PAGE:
You have option to continue straight from The Marked Birch sign and hike along the Peboamauk Trail (currently unsigned) which descends into a small gorge with a waterfall or to turn left and continue along a very muddy section of the Ice Gulch Trail. I’d recommend taking the Peboamauk Loop, although it has several shallow stream crossings where getting your shoes wet is unavoidable. It is a much prettier route too. Both the Ice Gulch Trail and the Peboamauk Trail rejoin 0.5 miles ahead at the base of the business end of the Ice Gulch.
The two trails are lightly blazed with orange blazes. They rejoin shortly before you arrive at the Fairy Spring sign, just before the beginning of the Ice Gulch scramble. You know you’re close to the start when you start to feel a cold chill run through you because the temperature has dropped noticeably. The Ice Gulch is much colder than the surrounding forest. Bring a sweater.
The rocky portion of the Ice Gulch Trail can be broken into two parts. The initial climb is fairly straightforward with more densely packed rocks and few deep voids. Once you climb up the initial ascent (shown below), the trail becomes much more technical and difficult with larger gaps in between the rocks. The ravine also narrows and the walls become quite steep.
It’s not impossible to get through the second half, but it is slow, especially if you have to wait for other people ahead of you. The biggest challenge are the gaps between the rocks and hard to reach handholds and toeholds. There are some weather tree trunks and roots you can grab onto, but it pays to test them before you put all your weight on them.
The scramble ends with a climb up a waterfall to the Cook Path. It’s not a difficult ascent, but the rocks are slippery. Once you get to get to the top, bear right, and hike up another small ravine that has a stream running through it.
It wasn’t signed or blazed when I hiked it, but you could tell it was the trail because the vegetation along the sides had been cut with a saw. The Randolph Mountain Club is normally quite good about trail maintenance since they have their own professional trail crew, so I suspect that will be fixed soon. (I hiked the trail very early in the season before anyone in their right mind would.)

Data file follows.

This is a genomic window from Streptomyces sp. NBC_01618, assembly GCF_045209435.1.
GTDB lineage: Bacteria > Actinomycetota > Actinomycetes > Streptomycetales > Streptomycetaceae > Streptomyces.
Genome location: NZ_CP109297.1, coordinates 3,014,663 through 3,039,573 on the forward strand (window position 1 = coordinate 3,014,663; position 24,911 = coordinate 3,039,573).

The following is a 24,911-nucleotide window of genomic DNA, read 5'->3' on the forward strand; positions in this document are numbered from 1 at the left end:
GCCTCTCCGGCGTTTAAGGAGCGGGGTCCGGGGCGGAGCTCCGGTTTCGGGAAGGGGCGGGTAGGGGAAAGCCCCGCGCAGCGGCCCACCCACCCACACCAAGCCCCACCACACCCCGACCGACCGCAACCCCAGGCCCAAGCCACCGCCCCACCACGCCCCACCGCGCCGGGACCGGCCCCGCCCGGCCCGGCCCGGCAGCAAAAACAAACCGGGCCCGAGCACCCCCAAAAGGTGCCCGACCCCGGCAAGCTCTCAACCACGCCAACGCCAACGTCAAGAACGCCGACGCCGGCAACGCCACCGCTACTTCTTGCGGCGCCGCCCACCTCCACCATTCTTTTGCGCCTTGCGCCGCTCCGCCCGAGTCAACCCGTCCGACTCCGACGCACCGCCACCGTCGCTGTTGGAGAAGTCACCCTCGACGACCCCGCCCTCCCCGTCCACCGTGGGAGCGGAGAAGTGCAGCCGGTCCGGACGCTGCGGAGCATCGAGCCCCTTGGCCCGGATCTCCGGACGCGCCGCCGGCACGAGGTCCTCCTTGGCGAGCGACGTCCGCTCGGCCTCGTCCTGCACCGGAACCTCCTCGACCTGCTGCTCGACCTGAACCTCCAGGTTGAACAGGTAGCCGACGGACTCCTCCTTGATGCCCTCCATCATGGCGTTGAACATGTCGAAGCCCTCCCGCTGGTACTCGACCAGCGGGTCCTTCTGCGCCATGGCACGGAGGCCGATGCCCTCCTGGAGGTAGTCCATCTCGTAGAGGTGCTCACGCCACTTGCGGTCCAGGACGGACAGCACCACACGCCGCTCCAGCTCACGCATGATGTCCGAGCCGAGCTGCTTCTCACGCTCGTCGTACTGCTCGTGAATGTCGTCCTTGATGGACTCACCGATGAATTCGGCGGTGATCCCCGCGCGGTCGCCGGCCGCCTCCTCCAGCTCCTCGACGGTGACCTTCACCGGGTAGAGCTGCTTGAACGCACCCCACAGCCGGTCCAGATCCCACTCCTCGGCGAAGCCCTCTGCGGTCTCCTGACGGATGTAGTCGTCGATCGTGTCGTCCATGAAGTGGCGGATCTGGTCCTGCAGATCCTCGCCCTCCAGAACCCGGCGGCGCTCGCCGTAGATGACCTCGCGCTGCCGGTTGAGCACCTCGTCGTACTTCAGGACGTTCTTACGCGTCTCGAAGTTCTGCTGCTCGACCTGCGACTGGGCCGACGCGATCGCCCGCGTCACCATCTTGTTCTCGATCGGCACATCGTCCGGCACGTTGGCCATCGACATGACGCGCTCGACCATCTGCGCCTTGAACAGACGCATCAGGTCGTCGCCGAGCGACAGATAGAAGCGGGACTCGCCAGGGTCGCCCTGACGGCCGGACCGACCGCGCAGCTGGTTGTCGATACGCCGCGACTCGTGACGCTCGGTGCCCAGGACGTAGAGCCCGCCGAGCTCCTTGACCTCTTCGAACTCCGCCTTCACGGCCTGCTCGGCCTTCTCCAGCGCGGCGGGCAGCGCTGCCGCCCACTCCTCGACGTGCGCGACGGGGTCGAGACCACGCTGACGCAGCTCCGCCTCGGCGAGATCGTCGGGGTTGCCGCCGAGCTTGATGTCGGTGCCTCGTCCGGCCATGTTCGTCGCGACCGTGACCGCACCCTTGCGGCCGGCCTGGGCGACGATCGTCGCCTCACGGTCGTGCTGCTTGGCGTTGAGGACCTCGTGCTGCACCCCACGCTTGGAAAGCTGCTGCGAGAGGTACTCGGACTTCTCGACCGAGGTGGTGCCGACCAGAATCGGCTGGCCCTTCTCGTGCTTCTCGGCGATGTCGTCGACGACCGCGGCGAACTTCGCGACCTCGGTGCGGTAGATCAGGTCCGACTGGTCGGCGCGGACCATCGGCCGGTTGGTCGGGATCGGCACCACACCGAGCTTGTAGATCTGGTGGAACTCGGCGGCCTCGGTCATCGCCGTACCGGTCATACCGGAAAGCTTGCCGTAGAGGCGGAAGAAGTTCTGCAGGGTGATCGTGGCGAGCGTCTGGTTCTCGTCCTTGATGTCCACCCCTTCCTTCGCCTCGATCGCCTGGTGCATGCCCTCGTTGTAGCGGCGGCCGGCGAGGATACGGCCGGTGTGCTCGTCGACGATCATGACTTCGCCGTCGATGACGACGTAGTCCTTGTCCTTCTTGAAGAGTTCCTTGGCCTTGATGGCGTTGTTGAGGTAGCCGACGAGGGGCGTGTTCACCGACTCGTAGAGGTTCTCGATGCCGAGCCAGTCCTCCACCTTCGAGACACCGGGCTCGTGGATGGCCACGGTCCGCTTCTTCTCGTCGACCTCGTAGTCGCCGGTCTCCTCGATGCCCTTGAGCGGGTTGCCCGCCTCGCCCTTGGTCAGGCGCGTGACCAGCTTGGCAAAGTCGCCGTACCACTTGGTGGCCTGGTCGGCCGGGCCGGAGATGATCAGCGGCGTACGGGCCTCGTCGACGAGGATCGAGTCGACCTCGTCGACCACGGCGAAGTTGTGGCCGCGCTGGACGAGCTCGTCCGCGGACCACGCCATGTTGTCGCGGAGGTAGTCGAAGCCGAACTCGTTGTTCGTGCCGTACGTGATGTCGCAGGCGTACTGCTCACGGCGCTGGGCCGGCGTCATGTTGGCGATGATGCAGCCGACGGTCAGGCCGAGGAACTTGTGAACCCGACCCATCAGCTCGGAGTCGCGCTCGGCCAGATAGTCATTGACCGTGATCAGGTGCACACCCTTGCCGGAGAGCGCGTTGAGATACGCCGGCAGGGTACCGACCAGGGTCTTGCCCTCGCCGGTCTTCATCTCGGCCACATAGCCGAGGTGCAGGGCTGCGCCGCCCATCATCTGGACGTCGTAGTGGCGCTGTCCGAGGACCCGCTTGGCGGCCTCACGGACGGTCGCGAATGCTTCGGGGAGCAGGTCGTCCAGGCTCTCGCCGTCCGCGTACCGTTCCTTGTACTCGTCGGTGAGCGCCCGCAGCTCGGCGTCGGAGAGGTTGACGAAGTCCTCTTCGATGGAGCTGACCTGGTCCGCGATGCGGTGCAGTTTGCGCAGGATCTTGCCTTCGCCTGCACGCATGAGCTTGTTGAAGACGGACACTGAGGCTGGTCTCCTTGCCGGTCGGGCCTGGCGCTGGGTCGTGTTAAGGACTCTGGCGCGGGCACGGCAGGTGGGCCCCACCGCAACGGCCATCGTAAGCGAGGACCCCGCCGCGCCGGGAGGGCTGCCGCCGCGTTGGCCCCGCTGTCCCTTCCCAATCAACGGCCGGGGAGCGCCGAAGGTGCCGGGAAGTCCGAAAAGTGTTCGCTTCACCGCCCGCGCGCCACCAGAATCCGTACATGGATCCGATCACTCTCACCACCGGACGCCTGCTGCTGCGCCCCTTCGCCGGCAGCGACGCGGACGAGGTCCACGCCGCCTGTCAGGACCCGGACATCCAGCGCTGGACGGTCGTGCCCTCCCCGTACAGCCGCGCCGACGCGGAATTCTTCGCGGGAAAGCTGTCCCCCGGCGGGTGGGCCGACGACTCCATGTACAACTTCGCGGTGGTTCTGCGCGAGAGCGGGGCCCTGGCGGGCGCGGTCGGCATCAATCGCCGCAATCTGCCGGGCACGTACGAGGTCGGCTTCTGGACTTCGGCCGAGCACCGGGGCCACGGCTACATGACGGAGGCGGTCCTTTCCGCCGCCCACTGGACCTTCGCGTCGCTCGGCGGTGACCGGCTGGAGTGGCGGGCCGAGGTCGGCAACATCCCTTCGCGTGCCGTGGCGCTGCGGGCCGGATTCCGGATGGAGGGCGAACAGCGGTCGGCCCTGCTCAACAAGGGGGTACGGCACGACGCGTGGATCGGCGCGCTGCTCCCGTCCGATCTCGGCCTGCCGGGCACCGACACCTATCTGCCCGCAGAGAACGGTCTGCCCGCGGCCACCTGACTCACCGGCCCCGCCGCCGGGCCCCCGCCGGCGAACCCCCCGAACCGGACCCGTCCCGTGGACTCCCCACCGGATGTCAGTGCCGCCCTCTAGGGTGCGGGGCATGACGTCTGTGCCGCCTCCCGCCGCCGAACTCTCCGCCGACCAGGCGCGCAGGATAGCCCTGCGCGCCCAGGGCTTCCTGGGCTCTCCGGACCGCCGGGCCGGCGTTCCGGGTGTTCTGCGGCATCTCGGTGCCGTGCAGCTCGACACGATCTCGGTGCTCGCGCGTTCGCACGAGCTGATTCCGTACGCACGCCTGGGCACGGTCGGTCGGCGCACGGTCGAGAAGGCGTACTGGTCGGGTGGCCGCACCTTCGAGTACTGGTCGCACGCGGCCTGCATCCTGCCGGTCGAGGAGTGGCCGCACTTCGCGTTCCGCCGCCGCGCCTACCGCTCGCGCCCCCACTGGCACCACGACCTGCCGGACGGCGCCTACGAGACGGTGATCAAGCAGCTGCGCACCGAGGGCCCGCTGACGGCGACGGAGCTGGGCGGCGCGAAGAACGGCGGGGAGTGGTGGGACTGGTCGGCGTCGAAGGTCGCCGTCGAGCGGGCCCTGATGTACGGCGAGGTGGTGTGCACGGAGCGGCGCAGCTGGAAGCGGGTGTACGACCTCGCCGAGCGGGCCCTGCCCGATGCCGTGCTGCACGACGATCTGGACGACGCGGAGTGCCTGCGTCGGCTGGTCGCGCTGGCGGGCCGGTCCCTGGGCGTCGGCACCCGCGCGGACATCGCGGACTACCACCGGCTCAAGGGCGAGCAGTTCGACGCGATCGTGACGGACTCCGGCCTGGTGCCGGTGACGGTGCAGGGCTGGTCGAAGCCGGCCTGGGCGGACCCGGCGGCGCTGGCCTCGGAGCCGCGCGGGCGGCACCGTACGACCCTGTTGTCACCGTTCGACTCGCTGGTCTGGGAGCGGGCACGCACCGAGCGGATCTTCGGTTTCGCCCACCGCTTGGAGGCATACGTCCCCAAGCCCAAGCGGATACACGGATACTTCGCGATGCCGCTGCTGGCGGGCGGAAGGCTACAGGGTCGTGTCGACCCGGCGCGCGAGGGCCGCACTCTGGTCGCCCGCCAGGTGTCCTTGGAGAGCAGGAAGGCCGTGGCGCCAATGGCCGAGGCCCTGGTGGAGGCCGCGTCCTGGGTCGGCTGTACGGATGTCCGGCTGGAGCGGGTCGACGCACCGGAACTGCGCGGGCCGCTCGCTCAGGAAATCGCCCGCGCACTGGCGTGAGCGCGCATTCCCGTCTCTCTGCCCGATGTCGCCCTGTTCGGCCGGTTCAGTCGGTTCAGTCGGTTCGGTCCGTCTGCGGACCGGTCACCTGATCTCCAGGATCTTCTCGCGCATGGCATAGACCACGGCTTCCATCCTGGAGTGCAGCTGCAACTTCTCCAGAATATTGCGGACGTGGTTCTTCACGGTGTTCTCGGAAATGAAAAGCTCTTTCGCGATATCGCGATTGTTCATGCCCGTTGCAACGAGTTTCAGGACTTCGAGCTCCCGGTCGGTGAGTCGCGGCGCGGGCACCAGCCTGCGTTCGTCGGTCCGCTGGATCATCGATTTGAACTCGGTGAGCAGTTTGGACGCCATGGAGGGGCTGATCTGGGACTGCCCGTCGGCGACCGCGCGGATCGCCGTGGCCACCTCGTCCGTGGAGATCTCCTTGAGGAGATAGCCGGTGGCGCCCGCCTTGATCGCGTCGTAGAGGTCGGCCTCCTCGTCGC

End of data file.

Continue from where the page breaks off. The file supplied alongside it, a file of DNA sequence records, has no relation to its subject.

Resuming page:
Once past this little ravine, you’ll see signs for the Cook Path and more orange blazes. From here, follow the trail to Randolph Hill Road and turn left to walk down the road back to the start of the loop and your car.
The best time to hike the Ice Gulch Loop is in August, especially when it’s hot and humid in the National Forest, and you want a break from the heat.
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About the author
Philip Werner has hiked and backpacked over 7500 miles in the United States and the UK and written over 2500 articles as the founder of SectionHiker.com, noted for its detailed gear reviews and educational content. A devotee of New Hampshire and Maine hiking and backpacking, Philip is the author of Backpacking the White Mountain 4000 Footers, a free online guidebook of the best backpacking trips in the White Mountains in New Hampshire and Maine. He also volunteers as a 4 season backpacking leader for the Appalachian Mountain Club, a Long Trail Mentor for Vermont’s Green Mountain Club, and a Leave No Trace Master Educator. He lives in New Hampshire.